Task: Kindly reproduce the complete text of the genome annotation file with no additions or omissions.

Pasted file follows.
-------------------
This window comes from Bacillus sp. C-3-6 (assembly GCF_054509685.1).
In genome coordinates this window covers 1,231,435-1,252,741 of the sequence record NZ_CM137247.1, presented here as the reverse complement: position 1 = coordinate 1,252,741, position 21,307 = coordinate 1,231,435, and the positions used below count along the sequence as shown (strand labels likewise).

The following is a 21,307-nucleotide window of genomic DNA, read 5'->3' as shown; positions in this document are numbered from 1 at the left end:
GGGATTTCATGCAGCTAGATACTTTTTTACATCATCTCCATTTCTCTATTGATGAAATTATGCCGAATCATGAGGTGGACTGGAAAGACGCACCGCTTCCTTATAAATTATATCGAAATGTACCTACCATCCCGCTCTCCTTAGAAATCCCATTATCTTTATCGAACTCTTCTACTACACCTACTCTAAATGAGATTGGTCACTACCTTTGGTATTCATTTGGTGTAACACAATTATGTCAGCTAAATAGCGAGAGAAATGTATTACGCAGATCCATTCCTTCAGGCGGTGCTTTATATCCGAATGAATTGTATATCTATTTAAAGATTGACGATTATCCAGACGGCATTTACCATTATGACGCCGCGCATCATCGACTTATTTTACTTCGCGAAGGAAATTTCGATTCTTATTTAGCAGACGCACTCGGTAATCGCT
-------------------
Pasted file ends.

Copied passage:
This window comes from Bacillus sp. C-3-6 (assembly GCF_054509685.1).
In genome coordinates this window covers 1,231,435-1,252,741 of the sequence record NZ_CM137247.1, presented here as the reverse complement: position 1 = coordinate 1,252,741, position 21,307 = coordinate 1,231,435, and the positions used below count along the sequence as shown (strand labels likewise).

The following is a 21,307-nucleotide window of genomic DNA, read 5'->3' as shown; positions in this document are numbered from 1 at the left end:
GGGATTTCATGCAGCTAGATACTTTTTTACATCATCTCCATTTCTCTATTGATGAAATTATGCCGAATCATGAGGTGGACTGGAAAGACGCACCGCTTCCTTATAAATTATATCGAAATGTACCTACCATCCCGCTCTCCTTAGAAATCCCATTATCTTTATCGAACTCTTCTACTACACCTACTCTAAATGAGATTGGTCACTACCTTTGGTATTCATTTGGTGTAACACAATTATGTCAGCTAAATAGCGAGAGAAATGTATTACGCAGATCCATTCCTTCAGGCGGTGCTTTATATCCGAATGAATTGTATATCTATTTAAAGATTGACGATTATCCAGACGGCATTTACCATTATGACGCCGCGCATCATCGACTTATTTTACTTCGCGAAGGAAATTTCGATTCTTATTTAGCAGACGCACTCGGTAATCGCT